Me, shortly after the healthcare.gov debacle:
…the more observations I make…the more value I see in measuring what we could call the F.Q., the Fantasy Quotient. This would be the weight of everything that contributed toward your final opinion about something, divided into one hundred times the influence of your first-impressions. So travel back in time a few years, Obama and crew say something about health insurance for the first time and you go — cool! Maybe. You get inspired, the inspiration creates a fantasy. The fantasy creates a prejudice. The prejudice, by definition of the word, feeds into the final judgment, even if it has to withstand an onslaught of subsequent and contrary experience. How much or how little the subsequent and contrary experience diminishes that original impression, says something about you, and that something is reflected in the F.Q.
A good software-testing engineer has an F.Q. approaching zero. A healthy F.Q. might be somewhere in the twenties, maybe down in the teens.
If your F.Q. is a hundred, you’re pretty much incapable of ever learning a damn thing, and that’s a widespread problem we have now.
These people can’t apply tests. Not really. Sure, they can run tests on things, but they can’t learn anything from the results. Their minds are already made up.
I quoted severian back then, and shall do so again:
I’m trying to think of the last time I heard a liberal admit he had ever been wrong about anything of consequence. A liberal who believes today the exact opposite of what he believed five years ago — like President Obama on gay marriage, say — wasn’t wrong then, and he’s not a hypocrite now. He’s just “evolved”; the issue is “dynamic”; we have a “living” Constitution. Being a liberal means you can do 180s all day long like a figure skater on crack, and pat yourself on the back for your “nuanced” views and mental flexibility.
Meanwhile, conservatives — whose opinions have a foundation other than self-congratulation — tend to feel a bit uneasy about celebrating today what they condemned yesterday, and vice versa. It’s part of that “living in the real world” thing. If liberals could do that, they wouldn’t be liberals.
Perhaps we should sit around and wait for an illustrative example to come along…you know, besides the healthcare.gov launch, and Detroit…wait…wait…
Now you should know, this “ad” has been fully debunked. The law firm of Perkins Cole is demanding that it be pulled, and as justification for that demand they are citing a Washington Post editorial that says it “doesn’t add up.”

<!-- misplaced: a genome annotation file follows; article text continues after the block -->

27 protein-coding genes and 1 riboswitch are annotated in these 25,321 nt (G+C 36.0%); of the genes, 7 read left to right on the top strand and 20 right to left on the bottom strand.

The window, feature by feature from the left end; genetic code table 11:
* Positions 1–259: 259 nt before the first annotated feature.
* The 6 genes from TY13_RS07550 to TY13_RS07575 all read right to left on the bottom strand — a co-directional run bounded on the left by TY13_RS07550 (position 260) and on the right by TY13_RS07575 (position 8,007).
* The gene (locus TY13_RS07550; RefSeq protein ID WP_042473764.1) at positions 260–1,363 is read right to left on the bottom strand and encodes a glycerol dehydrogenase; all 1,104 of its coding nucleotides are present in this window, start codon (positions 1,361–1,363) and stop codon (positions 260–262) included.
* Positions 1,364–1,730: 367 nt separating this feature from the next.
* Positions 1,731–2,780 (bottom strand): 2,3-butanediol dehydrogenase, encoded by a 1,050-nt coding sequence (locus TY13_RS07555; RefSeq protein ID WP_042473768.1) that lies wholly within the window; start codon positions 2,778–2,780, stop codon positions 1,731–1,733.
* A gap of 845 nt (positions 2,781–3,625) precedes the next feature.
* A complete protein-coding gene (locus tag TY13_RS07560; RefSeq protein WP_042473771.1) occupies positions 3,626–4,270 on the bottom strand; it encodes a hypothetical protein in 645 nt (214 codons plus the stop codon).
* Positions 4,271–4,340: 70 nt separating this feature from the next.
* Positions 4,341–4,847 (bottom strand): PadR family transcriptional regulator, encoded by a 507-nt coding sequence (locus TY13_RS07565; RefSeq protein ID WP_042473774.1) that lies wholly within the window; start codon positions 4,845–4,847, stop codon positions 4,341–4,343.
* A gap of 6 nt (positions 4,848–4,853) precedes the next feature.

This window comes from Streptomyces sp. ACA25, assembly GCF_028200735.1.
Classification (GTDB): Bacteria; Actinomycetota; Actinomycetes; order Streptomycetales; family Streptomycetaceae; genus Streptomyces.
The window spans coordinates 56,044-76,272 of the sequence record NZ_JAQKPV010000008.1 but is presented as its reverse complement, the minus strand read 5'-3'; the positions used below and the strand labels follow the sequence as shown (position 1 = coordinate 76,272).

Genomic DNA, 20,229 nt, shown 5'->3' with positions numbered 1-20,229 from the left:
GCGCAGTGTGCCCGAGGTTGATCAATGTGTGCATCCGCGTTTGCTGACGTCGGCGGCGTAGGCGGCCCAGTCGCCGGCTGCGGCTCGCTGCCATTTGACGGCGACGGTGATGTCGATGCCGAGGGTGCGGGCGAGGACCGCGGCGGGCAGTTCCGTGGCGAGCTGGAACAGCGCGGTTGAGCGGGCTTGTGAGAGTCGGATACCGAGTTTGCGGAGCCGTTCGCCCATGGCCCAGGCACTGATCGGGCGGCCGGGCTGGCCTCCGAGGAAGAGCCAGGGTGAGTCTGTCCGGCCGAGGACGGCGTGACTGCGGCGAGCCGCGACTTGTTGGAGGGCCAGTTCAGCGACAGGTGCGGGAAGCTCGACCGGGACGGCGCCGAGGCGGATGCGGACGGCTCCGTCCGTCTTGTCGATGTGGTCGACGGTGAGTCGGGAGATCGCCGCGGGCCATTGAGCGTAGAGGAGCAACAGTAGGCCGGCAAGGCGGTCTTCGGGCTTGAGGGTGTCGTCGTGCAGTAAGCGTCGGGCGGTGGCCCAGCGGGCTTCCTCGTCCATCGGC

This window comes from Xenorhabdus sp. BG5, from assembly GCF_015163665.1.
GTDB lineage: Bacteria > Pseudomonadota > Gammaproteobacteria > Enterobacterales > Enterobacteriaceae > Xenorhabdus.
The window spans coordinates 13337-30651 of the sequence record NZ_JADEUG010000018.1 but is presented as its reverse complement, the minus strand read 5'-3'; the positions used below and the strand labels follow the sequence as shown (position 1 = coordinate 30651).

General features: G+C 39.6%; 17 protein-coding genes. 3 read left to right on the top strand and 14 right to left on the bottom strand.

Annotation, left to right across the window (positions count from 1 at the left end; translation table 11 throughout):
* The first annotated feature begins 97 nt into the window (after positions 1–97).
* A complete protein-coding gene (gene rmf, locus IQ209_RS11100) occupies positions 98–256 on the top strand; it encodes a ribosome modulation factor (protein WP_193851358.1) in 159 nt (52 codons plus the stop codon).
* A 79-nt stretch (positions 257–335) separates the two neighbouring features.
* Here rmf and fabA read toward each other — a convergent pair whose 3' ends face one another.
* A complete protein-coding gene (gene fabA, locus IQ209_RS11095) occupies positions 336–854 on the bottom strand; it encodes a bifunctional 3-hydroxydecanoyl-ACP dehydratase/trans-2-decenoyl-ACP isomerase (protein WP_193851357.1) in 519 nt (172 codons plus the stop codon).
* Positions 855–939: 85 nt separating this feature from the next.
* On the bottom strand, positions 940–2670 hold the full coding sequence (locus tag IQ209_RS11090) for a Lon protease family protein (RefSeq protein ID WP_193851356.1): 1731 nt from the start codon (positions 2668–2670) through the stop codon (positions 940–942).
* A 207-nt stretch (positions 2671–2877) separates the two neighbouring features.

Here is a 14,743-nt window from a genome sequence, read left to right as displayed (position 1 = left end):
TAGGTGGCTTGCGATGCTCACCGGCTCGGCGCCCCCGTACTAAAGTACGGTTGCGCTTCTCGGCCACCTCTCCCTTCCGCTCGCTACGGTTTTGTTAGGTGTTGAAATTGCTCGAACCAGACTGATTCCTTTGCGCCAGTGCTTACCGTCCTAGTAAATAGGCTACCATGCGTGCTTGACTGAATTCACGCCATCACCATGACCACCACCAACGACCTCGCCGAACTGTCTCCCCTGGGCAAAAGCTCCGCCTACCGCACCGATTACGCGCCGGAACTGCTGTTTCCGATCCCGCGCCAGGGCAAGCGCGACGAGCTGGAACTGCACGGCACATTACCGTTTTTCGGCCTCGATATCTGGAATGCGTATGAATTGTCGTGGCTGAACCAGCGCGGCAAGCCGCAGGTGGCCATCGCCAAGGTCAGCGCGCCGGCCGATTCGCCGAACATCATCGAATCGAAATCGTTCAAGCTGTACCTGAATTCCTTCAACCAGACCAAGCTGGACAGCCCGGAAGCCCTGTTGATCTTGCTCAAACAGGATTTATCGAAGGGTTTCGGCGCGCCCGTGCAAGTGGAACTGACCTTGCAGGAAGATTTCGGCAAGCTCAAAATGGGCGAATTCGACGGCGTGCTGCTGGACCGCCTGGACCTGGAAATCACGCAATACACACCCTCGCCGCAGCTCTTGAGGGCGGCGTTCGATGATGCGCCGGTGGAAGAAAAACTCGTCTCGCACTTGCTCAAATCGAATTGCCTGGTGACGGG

This emotional and gut-wrenching attack ad should be every Democrat’s worst nightmare, combining references to President Obama’s 4-Pinocchio promise (PolitiFact’s “Lie of the Year”) with a raw account of a woman who says she suffered because of the Affordable Care Act, a.k.a. Obamacare.
But do the facts match the emotions?
First of all, many viewers might think Boonstra lost her doctor, as she mentions her “wonderful doctor” and then says her plan was canceled. But AFP confirms that she was able to find a plan, via Blue Cross Blue Shield, that had her doctor in its network.
Local news reports recount that Boonstra, like many Americans, initially had trouble getting a plan because of the botched launch of healthcare.gov. No doubt that was a difficult experience. She then was invited by her local member of Congress to attend the State of the Union address and participated in a Republican National Committee news conference that highlighted problems with Obamacare’s stumbling launch.
At that news conference, Boonstra said, “I’m paying a higher cost now as far as out of pocket costs and the coverage is just not the same.” But in the new ad she says “the out-of-pocket costs are so high, it’s unaffordable.”
The claim that the costs are now “unaffordable” appeared odd because, under Obamacare, there is an out-of-pocket maximum of $6,350 for covered expenses under an individual plan, after which the insurance plan pays 100 percent of covered benefits. The Blue Cross Blue Shield plans in Michigan that appear to match Boonstra’s plan, as described in local news reports, all have that limit.
Meanwhile, Boonstra told the Detroit News that her monthly premiums were cut in half, from $1,100 a month to $571. That’s a savings of $529 a month. Over the course of a year, the premium savings amounts to $6,348—just two dollars shy of the out-of-pocket maximum.
We were unable to reach Boonstra, but on the fact of it, the premium savings appear to match whatever out-of-pocket costs she now faces.
Levi Russell, a spokesman for AFP, said he “would assume there is an OOP max, but this is the story of Julie, a real person suffering from blood cancer, not some neat and tidy White House PowerPoint about how the ACA is helping everyone.” He said there is a possibility that her specific chemotherapy medication will not be covered.
“Julie’s concerns about her new plan are ongoing and very personal. Since her out of pocket costs are so much higher now, her costs have quickly become unpredictable,” he added. “Rather than knowing exactly what she would have to pay every month, she now is facing a roller coaster of expenses that vary with her health. She said she feels like a surprise is around every corner, since she keeps being hit with new out-of-pocket costs every time she needs treatment, or a test, or even an office visit.”
He concluded: “Now her expenses are unpredictable, and that means unaffordable. It could be $600 one month, and three times that the next month. The reality of what she’s dealing with is much more involved and can’t be swept aside by saying, ‘you have an OOP maximum so quit complaining about your cancer.’”